That’s basically all we know:
The real question is how much bigger than Boston’s or Toronto or San Francisco’s offers would it have to be for Sandoval to actually accept it? San Diego would do him no favors as far as offensive environment go and it would not seem that they are closer to winning than any of his other suitors are.
Of course, San Diego is a lovely city. But that just doesn’t seem to sway ballplayers the way it sways folks like me.
Yesterday, Lazaro Collazo, one of the defendants in the Biogenesis case filed a motion. If you’re curious about the substance of it, read about it here. That Daily News link couches it in terms of A-Rod, but it’s not terribly relevant to his situation or anything we tend to care about around these parts. No real baseball impact, anyway.
What is interesting, however, is that he attached all manner of documents to his motion. One of them was a HardballTalk article from a couple of weeks ago which, well, good luck buddy:
If by “reported” he means “linked a story from four years ago,” well, sure. Maybe this guy’s lawyer needs to become more familiar with the Internet. Or maybe he can call me as a character witness. For who, I have no idea, but I’d like a trip to Miami.
A far more relevant thing he attached to his motion is the actual agreement between Anthony Bosch and Major League Baseball which effected Bosch’s cooperation with the league. It’s mostly a standard sort of cooperation agreement. Of note, however, is the provision in which Major League Baseball agrees to provide Bosch with security to the tune of $2,400 a day. Which is some kind of security.
Anyway, if you’re interested in this stuff like I am, you can read that here:
Some news the likes of which, hopefully, one day won’t be newsworthy: the Boston Red Sox have promoted their director of player development, Raquel Ferreira, to the position of vice president of baseball administration. As Alex Speier of WEEI notes, this makes her just the third woman at the level of vice president or above in major league baseball, following MLB VP Kim Ng and Yankees senior vice president Jean Afterman. UPDATE: I’m told now that Ferreira may just be the third woman VP or higher in baseball operations, not baseball as a whole.
In other news, I just got done watching the “Battered Bastards of Baseball” documentary on Netflix. It’s about the independent Portland Mavericks from the 1970s, run by actor/showman Bing Russell. It’s an excellent film which I highly recommend you see. Even if you know the general story of that club, there’s plenty to learn there. Including the fact that their assistant general manager was Lanny Moss, who later was the GM for the Boise team in the Northwest League. She is believed to be the first full-time woman general manager in the minor leagues (more on the history of women GMs here).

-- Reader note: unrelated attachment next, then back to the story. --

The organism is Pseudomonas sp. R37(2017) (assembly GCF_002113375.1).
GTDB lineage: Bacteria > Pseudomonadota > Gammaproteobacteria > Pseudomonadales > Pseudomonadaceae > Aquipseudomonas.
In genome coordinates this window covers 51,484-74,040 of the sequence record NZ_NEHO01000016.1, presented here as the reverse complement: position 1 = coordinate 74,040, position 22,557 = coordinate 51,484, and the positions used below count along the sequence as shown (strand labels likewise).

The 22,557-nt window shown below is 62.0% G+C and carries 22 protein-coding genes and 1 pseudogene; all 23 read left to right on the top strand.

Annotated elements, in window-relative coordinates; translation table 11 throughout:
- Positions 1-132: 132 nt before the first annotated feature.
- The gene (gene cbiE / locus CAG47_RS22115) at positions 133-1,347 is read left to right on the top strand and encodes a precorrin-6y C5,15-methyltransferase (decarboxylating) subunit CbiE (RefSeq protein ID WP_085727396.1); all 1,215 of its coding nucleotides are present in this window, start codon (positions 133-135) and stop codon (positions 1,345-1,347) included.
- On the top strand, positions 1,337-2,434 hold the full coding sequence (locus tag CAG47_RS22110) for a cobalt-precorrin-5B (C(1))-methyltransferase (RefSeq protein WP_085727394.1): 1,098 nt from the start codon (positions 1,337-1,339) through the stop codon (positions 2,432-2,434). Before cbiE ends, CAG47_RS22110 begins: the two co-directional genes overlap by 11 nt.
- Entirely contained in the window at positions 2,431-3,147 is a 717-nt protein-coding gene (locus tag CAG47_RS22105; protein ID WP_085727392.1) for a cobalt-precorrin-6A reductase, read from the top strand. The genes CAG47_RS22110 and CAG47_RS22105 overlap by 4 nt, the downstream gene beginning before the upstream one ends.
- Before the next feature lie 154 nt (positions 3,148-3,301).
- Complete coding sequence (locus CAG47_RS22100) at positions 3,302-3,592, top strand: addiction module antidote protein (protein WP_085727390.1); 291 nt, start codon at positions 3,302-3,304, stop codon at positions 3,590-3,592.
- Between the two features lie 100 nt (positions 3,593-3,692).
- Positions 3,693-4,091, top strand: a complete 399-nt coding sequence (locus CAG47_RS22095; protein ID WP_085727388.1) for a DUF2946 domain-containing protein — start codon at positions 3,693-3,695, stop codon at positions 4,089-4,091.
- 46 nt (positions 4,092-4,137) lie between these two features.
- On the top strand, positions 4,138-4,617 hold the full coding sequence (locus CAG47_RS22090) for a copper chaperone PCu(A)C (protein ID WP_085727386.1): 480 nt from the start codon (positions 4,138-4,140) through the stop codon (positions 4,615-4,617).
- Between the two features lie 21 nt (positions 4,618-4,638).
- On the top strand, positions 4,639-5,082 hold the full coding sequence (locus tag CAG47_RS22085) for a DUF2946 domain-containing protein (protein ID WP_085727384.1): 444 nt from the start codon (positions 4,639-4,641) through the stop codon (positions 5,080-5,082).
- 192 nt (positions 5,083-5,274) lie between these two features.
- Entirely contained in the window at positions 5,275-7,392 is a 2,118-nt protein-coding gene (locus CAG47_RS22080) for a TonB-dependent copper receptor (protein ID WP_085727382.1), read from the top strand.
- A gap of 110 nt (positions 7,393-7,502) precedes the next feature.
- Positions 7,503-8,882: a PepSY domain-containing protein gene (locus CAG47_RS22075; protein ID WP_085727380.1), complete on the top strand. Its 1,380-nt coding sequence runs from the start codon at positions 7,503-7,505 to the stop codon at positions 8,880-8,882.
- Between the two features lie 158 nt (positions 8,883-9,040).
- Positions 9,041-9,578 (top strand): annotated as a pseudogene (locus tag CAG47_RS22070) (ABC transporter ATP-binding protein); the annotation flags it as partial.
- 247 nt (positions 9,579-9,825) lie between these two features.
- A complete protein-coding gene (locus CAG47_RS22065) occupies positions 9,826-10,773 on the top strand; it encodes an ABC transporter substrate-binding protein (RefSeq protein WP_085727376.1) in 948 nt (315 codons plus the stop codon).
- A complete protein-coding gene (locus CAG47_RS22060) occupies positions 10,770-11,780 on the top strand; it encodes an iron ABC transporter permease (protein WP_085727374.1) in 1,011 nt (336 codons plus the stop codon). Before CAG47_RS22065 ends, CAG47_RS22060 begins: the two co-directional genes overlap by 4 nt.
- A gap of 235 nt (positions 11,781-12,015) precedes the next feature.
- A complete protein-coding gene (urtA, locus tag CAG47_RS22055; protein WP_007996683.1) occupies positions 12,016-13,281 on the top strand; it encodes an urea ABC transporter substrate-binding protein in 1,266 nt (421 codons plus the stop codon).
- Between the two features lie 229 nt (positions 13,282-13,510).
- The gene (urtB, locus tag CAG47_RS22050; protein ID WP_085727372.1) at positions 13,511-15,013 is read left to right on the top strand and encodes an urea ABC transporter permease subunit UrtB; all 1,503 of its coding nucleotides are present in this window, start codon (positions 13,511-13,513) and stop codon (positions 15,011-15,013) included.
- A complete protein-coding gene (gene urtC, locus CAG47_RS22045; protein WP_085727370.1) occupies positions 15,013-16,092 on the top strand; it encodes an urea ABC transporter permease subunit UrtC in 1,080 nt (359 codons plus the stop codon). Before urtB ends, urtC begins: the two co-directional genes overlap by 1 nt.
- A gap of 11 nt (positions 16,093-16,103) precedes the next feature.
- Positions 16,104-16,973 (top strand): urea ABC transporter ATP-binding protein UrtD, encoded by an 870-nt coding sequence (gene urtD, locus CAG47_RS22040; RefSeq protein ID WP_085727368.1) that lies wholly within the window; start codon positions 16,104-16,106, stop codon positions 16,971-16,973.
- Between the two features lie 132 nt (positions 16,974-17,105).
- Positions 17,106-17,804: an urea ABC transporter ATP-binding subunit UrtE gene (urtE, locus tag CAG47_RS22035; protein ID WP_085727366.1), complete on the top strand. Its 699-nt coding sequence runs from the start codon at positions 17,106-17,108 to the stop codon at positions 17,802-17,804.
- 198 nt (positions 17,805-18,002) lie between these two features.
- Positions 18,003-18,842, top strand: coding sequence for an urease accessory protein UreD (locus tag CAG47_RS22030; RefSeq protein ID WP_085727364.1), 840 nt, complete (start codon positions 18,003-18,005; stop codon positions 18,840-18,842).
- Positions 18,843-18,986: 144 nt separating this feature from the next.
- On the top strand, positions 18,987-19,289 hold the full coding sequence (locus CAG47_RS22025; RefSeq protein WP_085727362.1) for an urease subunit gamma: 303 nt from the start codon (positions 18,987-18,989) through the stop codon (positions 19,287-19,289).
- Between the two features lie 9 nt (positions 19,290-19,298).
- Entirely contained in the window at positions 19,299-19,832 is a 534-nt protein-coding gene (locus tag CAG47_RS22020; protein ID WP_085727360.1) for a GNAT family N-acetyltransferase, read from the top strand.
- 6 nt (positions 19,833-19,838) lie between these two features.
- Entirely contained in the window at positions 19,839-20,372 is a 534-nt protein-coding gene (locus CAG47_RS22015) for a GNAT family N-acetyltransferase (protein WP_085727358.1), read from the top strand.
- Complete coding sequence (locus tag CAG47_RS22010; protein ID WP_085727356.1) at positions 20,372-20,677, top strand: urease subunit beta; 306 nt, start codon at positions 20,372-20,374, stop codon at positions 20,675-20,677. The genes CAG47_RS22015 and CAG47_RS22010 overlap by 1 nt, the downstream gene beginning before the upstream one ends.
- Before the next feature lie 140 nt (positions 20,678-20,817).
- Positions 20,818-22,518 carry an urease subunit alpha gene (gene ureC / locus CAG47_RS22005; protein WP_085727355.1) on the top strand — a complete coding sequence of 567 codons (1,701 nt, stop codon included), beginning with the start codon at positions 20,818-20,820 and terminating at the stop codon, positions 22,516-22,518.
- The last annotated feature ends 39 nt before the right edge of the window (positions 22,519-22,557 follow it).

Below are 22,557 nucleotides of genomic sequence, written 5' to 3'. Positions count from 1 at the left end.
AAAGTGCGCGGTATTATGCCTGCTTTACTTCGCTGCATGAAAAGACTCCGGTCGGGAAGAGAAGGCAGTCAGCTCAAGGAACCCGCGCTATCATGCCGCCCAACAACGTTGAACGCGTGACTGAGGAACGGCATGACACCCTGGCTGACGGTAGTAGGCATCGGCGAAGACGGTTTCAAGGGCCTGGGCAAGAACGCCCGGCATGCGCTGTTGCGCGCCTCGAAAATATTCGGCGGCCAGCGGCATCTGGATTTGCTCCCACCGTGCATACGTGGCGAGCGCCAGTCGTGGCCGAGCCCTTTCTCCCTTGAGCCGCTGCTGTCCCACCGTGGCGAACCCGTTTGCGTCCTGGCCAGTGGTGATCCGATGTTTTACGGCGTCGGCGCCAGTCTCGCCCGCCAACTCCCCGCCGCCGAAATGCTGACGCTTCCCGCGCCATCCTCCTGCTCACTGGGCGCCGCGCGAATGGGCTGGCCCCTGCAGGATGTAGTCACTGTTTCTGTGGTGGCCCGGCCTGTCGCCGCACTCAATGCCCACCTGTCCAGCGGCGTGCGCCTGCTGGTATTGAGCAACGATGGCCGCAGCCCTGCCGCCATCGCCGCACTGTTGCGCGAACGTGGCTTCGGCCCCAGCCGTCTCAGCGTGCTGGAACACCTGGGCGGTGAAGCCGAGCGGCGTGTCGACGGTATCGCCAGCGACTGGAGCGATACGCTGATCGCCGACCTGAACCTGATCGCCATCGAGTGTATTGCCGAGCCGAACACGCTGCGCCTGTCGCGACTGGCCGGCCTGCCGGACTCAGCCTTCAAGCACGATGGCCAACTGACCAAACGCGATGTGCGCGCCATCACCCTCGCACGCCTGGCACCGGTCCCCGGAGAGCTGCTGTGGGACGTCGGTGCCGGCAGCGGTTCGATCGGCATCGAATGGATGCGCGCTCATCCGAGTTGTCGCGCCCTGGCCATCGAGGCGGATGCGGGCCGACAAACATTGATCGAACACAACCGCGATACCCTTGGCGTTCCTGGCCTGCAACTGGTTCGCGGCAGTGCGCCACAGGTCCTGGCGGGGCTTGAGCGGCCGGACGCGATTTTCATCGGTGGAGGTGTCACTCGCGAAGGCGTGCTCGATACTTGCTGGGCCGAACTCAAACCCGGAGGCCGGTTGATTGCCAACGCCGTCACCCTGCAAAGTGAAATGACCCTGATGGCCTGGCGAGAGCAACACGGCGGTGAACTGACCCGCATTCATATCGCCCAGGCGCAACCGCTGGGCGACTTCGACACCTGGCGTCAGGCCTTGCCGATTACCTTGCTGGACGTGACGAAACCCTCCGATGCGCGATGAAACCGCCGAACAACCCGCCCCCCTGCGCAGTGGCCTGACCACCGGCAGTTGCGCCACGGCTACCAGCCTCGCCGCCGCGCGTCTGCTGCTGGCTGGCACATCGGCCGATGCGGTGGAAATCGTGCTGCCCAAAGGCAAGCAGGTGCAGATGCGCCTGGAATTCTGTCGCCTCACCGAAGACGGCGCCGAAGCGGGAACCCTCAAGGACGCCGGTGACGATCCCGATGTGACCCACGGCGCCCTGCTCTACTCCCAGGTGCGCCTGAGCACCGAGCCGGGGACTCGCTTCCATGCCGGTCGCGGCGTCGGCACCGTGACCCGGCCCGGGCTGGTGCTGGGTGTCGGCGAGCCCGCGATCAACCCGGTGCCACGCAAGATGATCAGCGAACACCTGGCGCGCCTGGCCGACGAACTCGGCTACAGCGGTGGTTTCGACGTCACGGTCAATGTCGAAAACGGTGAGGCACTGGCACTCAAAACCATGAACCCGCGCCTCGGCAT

Back in the 1970s, the most common way to advance in baseball was to either have playing or coaching experience (with coaching gigs reserved for those who played) or to have some sort of family tie to the club. That pattern is nowhere near as strong as it used to be, with clubs now routinely hiring people from business and analytics backgrounds, substantially opening up the field. Maybe it took a Maverick like Bing Russell to hire a woman for a top executive position in baseball the 1970s. That’s certainly less so today, even if it’s still rare to find people ascending as high as Raquel Ferreira has with the Sox.
One hopes and presumes that, as time goes on, there will be more than just three women near the top of baseball’s management structure and that baseball’s executive ranks will better-reflect the fan base and the country as a whole.
If you can catch, you’re valuable. Miguel Montero can catch, ergo:
The Diamondbacks continue to have dialogue with other clubs on a variety of players, including catcher Miguel Montero . . . Among the teams the Diamondbacks have spoken to about Montero are the Chicago Cubs, the Los Angeles Dodgers and the Chicago White Sox.
Nick Piecoro of the Arizona Republic reports that. But also notes that the action is not really heated at the moment.
The 31-year-old Montero caught 131 games last year with some extra DH and pinch hitting duties thrown in. After a a 2013 in which he spent some time on the DL and his hitting suffered, he bounced back up to a line of .243/.329/.370. That’s off his peak, but comes out to an OPS+ of 95, which ain’t bad for a catcher.
What is kind of bad? His five-year, $60 million contract which still has two years left to go.
Yankees GM Brian Cashman makes the news in the offseason for making big free agent signings and, occasionally, for rappelling down buildings. But he’s done something else for the past four years which is more meaningful. And he did it again last night:
Brian Cashman expected not to get much sleep Thursday night. But not because he’s worrying about missing out on any big free-agent signings. For the fifth consecutive year, the New York Yankees general manager planned to sleep outside in the blustery West 41st Street courtyard of Covenant House as part of an annual nationwide event to raise money to benefit homeless children and adolescents.
In the story Cashman explains how bad just one night can be, and that “no one should have to live like that.” He’s absolutely right there.
Some good work from the guy who runs the allegedly evil empire.